[nycbug-talk] www.nycbug.org homepage

Charles Sprickman spork at bway.net
Tue Oct 1 02:15:13 EDT 2013

On Sep 30, 2013, at 10:57 PM, George Rosamond wrote:

> Brian Callahan:
>> On Mon, 30 Sep 2013, George Rosamond wrote:
>>> Scott Robbins:
>>>> On Mon, Sep 30, 2013 at 02:16:47PM -0400, Mark Saad wrote:
>>>>> On Mon, Sep 30, 2013 at 1:27 PM, Patrick McEvoy
>>>>> <mcevoy.pat at gmail.com>wrote:
>>>>>> On 9/30/13 12:54 PM, Okan Demirmen wrote:
>>>>>>> For those who think the homepage might need a different look/feel,
>>>>>>> please consider voicing your opinion(s) on the following:
>>>>>>> 1) http://www.nycbug.org/?action=event&do=llist
>>>>>>> 2) http://www.nycbug.org/?action=event&do=slist
>>>>>>> 3) http://www.nycbug.org/?action=event&do=ylist
>>>> I like 2.  It has the first current topic written out, rather than
>>>> making
>>>> the user click on the link, and then has links to all the other
>>>> things.  A
>>>> little more space between the announcement of Boris' talk and and the
>>>> link
>>>> to Moe Nassar's might or might not be nice too.  (Note that I have no
>>>> graphics knowledge, but that's my impression.)

I agree with the spacing suggestions, setting a 2% margin on the
hr's that surround the meeting blurb, or perhaps wrapping that blurb
in a div and setting a margin on that would give a nice amount of
breathing room around the meeting summary.

>>> Well Scott, you have shown you have no graphics knowledge, since you
>>> agreed with a lot of other people who also have none either ;)
>> Way to throw all of us under the bus there ;-)
> We have hundreds of people on this list.  Maybe six of them know that
> white and off-white are different colors, and I don't mean in hex.  Our
> original logo was done by someone in NYPHP a long time ago.

Hey, I lack a comp-sci degree, so I'll share that a personal
pet-peeve of mine is grey text.  Maybe I have too many crappy lcd
panels, but I find it hard to read, especially on a tiny phone

> On the other hand, it's nice how our "functionalism" all comes to the
> same opinion.

I've involved myself in design stuff lately where I'm way out of my
league, and I just sit back and watch But the fact that the nycbug
site has a layout that's easy to navigate and properly categorizes
things is great.  I've had to work on sites where for various
idiotic reasons important sections are buried three menus deep and
if the client is lucky, they eventually take user complaints to
heart and we put things back as we originally envisioned while
suppressing the "told ya so" reflex.  Be thankful you've got the
site mapped out in a logical fashion; it's nice to have that off the
table so you can focus on the design.

> And if we didn't have an Ike, we'd have to create him.  He's one of the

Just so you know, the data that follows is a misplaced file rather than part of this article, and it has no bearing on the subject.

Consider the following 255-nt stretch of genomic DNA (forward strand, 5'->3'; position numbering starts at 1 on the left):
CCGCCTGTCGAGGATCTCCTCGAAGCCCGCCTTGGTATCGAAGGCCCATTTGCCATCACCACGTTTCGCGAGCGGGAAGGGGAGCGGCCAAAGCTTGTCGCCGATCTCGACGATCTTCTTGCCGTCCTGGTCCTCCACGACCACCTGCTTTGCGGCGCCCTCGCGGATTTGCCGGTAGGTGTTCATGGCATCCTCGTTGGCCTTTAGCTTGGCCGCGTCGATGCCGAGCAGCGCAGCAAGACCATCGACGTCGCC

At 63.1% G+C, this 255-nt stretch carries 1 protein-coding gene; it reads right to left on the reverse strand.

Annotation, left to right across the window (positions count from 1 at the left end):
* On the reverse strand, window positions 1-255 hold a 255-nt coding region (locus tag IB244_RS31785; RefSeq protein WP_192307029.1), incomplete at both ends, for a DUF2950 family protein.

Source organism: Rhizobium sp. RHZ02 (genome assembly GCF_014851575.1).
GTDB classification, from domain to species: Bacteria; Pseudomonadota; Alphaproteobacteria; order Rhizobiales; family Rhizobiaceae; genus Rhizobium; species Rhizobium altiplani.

> few who grasps (or imagines?) the interconnection of engineering and art :)
>>> I agree on space between 'next' and upcoming events too.
>>> Someone doing the tallying here?
>> Option 2 is far and away in the lead.
> Cool.
> Other comments on 2, *if* that's the majority?

I might be in the minority, I like #2, BUT with the yearly breakdown
shown in #3.  Not so much because I feel like we need a breakdown by
year, but it breaks up the wall of text, making it much more

>>> Also, Okan dropped in the new logo, which there was pretty strong
>>> consensus for a few meetings ago.
>> Just noticed that. Nice new logo!
> Agree.  Does the rest of the logo (New York City... bridge for learning)
> match the fonts?

It's hard to tell really, it looks like there's either no
anti-aliasing on that section or very light anti-aliasing, which
makes it hard to tell if the font matches the large fonts that make
up the logo (those are anti-aliased).  This is subjective though -
the fonts that make up the logo and the blurb next to it are all in
an image (pre-rendered, if you will), so that looks the same to all
visitors, but the rest of the text on the page is rendered by the
visitor's browser.  So me sitting here looking at it on a Mac with
super-smoothed text on the page - I'm going to see a big difference
between the body text and the logo blurb text, but someone viewing
on Windows with ClearType turned off might see the body text looking
quite similar to the blurb text.

> Seems like too many fonts going on with page.. .that, I do remember from
> my pre-press days, is a no-no.

The html of the page is all one font (Verdana, with a fallback to
Arial and then Helvetica), but in different sizes and stylings, and
I don't really see that as jumbled or mismatched at all - bold is
used for titles and headings, italics for subsection headers, all in
all cohesive.  Being presumptuous here, I'd say what's catching your
eye and giving you a gut feeling of something being "off" is the
contrast in fonts between the logo/header and the rest of the body

C and his $0.0145

> g
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